The wild boars roaming Bukit Panjang estate may have entered through a damaged park gate, said Member of Parliament (MP) Edward Chia in a Facebook update.
Chia oversees the Zhenghua ward in the Holland–Bukit Timah Group Representation Constituency (GRC).
The MP said that concerned residents have sent him photos and videos of wild boar sightings.
In mid-February, one of the animals was also caught on camera rummaging through trash at Petir Road.
It was reportedly growing accustomed to the food waste from bins, leading to a potential conflict with humans.
Chia met with NParks officers on Mar. 15 for an update on the situation, as well as to check on Zhenghua Nature Park’s perimeter fence.
Through CCTV footage, NParks discovered that the wild boars likely entered the urban area via the park’s perimeter gate, which is also used by park visitors.
As the gate was damaged and left open, the boars managed to bypass it.
Discussions for new gate designs are ongoing, with Chia saying that NParks will speed up the installation of the new gates.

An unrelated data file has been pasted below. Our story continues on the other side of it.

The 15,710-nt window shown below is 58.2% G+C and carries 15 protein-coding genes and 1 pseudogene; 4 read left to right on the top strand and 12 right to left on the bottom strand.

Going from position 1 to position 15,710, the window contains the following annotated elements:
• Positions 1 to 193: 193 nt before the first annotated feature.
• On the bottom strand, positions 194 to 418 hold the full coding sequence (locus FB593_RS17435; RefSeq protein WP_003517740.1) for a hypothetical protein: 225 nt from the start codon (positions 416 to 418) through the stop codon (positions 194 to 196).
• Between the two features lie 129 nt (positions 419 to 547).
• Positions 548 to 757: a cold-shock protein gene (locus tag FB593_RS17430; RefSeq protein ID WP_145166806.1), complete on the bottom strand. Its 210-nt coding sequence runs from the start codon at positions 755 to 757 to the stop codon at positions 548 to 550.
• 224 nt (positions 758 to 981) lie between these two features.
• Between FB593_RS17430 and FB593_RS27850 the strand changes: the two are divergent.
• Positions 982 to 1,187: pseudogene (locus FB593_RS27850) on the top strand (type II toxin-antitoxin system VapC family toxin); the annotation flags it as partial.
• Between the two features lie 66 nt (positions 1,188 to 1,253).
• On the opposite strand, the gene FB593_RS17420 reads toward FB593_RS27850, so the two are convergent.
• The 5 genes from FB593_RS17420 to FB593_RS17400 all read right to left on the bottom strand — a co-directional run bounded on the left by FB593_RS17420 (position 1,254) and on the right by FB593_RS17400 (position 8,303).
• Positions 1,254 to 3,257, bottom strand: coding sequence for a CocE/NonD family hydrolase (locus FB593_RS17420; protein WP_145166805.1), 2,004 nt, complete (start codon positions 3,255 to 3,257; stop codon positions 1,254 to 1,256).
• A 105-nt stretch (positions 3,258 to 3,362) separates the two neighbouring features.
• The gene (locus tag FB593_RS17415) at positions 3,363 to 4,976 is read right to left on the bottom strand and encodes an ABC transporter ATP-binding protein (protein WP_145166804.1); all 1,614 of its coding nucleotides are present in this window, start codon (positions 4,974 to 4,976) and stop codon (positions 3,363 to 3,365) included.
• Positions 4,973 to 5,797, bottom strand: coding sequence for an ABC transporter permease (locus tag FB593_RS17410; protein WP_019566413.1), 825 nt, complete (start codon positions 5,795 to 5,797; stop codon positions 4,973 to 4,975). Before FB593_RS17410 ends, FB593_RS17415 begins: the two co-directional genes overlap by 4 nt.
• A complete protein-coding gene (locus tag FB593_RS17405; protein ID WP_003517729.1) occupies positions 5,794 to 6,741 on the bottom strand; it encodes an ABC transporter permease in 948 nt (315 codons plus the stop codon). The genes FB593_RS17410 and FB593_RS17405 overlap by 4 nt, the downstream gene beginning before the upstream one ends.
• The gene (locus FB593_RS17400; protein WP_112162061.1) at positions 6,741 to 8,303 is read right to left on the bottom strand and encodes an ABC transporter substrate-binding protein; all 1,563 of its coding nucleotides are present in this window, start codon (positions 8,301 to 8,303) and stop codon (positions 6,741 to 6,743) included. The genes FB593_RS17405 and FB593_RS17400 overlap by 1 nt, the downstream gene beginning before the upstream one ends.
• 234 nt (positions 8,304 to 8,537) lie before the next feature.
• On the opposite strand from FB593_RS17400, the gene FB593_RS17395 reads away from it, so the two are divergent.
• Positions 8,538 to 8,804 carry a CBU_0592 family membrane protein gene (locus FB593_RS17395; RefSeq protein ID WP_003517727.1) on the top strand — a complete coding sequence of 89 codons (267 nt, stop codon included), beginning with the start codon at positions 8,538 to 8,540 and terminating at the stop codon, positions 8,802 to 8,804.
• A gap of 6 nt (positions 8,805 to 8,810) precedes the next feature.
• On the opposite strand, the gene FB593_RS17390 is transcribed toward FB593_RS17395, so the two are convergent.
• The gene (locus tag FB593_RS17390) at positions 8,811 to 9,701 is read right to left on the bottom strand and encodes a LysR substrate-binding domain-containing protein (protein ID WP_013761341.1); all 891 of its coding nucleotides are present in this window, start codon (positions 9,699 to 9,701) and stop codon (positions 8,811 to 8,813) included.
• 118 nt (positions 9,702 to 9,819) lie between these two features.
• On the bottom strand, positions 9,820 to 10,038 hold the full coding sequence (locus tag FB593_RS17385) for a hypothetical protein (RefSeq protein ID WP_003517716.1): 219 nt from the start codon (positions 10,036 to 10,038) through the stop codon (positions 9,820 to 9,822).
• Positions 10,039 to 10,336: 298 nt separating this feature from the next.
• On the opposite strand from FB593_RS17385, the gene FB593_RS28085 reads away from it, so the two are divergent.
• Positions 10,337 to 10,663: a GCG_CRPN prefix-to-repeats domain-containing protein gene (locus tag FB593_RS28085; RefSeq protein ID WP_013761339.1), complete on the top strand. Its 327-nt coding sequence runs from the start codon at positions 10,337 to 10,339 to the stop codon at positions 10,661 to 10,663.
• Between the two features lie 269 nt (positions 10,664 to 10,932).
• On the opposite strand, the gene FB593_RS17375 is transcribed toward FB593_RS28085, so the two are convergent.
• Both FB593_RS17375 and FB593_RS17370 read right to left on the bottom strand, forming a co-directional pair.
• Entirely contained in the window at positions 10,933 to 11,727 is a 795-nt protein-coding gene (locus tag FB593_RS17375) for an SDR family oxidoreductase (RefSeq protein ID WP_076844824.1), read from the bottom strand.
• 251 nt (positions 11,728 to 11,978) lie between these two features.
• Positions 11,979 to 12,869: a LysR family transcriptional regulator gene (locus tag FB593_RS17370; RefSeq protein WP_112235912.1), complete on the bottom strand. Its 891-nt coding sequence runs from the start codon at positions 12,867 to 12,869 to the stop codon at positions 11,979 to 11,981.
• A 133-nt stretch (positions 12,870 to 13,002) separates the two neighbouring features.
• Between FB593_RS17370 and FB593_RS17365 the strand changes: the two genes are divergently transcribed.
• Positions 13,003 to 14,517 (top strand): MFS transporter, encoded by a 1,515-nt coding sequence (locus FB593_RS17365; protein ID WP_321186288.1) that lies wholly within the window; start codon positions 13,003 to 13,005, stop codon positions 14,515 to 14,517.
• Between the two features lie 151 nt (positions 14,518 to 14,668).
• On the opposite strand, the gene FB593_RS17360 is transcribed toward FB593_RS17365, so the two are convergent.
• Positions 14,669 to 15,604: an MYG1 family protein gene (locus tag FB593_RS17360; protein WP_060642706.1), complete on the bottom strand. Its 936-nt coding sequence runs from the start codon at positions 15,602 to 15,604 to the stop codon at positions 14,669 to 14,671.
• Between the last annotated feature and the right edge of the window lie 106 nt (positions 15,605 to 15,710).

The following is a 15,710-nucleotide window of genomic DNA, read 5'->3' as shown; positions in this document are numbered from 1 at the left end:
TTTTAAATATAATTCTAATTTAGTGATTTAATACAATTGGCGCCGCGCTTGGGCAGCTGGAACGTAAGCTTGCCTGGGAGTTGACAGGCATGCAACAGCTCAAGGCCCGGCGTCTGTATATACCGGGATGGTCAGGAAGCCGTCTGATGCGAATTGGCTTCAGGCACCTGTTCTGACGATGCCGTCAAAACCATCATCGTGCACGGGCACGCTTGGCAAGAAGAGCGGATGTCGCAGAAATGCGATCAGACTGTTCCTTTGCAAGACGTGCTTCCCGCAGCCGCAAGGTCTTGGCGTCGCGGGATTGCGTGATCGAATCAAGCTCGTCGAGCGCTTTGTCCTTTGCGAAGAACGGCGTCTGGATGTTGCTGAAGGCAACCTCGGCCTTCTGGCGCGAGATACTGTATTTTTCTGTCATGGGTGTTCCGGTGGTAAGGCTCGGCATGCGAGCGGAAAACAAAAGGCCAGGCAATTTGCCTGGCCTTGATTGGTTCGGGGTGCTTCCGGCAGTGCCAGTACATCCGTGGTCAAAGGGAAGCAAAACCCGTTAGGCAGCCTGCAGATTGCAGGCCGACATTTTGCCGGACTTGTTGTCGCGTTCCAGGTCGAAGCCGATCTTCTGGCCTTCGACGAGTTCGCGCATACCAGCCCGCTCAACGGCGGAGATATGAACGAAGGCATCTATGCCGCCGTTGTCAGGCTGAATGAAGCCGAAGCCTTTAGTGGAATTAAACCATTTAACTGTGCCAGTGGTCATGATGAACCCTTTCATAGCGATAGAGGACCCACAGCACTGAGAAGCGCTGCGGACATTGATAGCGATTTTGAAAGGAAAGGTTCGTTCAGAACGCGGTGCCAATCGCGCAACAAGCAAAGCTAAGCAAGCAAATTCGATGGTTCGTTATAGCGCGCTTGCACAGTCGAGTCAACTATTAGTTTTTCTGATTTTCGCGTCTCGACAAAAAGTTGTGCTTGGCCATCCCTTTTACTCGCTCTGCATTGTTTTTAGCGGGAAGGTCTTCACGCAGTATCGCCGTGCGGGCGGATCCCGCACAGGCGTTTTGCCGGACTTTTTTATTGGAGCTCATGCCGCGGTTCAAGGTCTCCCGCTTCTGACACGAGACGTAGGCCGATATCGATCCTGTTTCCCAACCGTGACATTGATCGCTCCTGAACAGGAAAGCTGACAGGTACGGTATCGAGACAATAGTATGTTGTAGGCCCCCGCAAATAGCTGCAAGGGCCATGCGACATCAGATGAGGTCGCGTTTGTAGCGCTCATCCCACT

“I seek residents help to ensure the gates are closed and handle with care as previous gates were damaged,” he added.
Officers from NParks, who have been on nightly stake outs for the past three weeks, noted that there is one male boar left in the area.
Feeding by residents
Besides the damaged park gate, another factor that could have attracted the wild boars are feeding sessions by residents.
Chia revealed that they have detected feeding at Blocks 465 and 466 of the estate.
“I urge residents to stop feeding as it can attract not just boars but pigeons too. I’ve asked agencies to step up advisories and enforcements,” the MP said.
Previously, local biologist and National University of Singapore (NUS) lecturer N Sivasothi explained that processed food and “agricultural food” that people consume are rich in calories, and wildlife would choose to eat this if they can, as compared to natural foods from the wild.
Prolonged feeding can also lead to wild boars associating people as a source of food and becoming unafraid of approaching them.
Top photo via ACRES and Edward Chia’s Facebook pages